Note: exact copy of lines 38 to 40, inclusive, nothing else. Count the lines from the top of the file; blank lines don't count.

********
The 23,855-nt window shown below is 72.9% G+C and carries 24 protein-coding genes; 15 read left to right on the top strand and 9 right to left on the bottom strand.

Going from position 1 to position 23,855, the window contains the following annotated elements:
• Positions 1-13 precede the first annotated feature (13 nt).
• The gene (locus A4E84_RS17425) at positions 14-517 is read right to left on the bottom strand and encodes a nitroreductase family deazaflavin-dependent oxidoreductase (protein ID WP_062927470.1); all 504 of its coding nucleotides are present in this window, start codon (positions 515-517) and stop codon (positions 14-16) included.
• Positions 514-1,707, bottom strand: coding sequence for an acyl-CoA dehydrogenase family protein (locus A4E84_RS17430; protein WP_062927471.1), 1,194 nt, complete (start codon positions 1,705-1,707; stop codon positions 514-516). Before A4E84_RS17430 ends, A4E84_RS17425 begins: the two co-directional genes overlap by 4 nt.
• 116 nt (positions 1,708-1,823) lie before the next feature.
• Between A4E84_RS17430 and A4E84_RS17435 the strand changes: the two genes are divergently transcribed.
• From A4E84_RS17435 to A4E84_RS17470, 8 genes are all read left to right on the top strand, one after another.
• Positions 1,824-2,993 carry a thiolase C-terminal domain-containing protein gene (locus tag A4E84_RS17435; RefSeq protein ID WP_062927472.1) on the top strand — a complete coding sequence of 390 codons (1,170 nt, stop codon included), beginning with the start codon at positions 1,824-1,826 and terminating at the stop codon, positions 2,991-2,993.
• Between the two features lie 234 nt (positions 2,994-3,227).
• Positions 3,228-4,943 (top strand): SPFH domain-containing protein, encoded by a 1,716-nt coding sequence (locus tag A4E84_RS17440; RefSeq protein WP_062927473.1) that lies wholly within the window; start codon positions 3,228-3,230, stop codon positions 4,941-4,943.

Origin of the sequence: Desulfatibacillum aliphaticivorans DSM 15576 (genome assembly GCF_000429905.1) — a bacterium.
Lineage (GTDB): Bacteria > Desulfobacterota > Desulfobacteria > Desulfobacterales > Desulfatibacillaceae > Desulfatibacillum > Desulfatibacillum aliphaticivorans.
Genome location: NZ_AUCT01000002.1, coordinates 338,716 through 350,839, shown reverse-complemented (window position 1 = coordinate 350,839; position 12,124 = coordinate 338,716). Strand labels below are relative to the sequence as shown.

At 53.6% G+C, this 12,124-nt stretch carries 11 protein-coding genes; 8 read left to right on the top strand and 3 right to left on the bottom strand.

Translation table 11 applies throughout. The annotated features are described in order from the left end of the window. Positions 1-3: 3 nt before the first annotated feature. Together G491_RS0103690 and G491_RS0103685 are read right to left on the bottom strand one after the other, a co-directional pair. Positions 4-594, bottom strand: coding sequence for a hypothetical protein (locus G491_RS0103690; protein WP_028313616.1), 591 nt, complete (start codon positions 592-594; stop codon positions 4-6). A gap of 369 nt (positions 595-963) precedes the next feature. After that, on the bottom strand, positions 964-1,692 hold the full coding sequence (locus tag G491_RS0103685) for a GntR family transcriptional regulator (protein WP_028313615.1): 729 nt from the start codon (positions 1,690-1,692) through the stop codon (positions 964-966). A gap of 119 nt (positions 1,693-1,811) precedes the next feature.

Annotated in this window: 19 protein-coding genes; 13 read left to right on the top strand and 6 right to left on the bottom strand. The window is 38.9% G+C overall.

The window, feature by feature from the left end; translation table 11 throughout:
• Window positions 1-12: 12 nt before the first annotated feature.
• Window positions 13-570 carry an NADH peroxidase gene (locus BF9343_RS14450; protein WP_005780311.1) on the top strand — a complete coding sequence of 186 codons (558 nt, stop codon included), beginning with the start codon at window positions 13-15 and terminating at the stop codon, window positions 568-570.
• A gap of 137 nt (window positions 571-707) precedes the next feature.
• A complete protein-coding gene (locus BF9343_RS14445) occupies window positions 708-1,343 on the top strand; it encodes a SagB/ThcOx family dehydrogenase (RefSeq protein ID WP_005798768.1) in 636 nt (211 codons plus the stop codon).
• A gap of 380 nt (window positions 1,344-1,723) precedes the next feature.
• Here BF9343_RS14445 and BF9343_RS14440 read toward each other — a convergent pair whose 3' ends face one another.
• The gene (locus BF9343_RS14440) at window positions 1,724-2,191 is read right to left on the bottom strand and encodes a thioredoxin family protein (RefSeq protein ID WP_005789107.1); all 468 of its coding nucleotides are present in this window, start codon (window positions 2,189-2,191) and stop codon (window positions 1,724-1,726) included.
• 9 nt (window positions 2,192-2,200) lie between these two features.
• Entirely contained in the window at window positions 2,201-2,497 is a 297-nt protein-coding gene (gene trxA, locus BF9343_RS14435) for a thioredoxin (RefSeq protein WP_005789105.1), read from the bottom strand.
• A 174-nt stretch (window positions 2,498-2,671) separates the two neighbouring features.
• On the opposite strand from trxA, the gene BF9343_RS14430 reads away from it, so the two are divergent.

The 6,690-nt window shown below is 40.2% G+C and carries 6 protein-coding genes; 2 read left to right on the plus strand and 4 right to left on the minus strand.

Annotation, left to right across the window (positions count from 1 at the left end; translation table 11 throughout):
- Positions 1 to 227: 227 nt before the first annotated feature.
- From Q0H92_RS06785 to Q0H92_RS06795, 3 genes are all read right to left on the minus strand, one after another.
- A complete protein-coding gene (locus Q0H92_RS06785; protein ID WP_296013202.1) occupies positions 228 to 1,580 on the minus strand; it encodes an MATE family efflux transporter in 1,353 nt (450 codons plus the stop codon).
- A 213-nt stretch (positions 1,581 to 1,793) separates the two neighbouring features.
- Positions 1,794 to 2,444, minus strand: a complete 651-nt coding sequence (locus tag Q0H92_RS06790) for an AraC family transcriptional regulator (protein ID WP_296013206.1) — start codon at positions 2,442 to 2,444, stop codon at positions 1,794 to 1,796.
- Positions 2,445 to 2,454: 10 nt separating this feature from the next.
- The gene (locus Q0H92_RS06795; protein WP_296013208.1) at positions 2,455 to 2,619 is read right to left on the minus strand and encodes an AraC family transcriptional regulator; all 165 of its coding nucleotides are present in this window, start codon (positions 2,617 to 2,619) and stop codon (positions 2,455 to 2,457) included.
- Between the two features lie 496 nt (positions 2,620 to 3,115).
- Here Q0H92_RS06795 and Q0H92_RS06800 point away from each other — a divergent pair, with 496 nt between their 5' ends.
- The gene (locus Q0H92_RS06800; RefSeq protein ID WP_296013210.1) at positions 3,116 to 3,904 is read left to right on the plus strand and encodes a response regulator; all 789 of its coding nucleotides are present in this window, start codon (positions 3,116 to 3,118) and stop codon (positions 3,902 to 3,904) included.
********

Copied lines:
- The gene (locus Q0H92_RS06795; protein WP_296013208.1) at positions 2,455 to 2,619 is read right to left on the minus strand and encodes an AraC family transcriptional regulator; all 165 of its coding nucleotides are present in this window, start codon (positions 2,617 to 2,619) and stop codon (positions 2,455 to 2,457) included.
- Between the two features lie 496 nt (positions 2,620 to 3,115).
- Here Q0H92_RS06795 and Q0H92_RS06800 point away from each other — a divergent pair, with 496 nt between their 5' ends.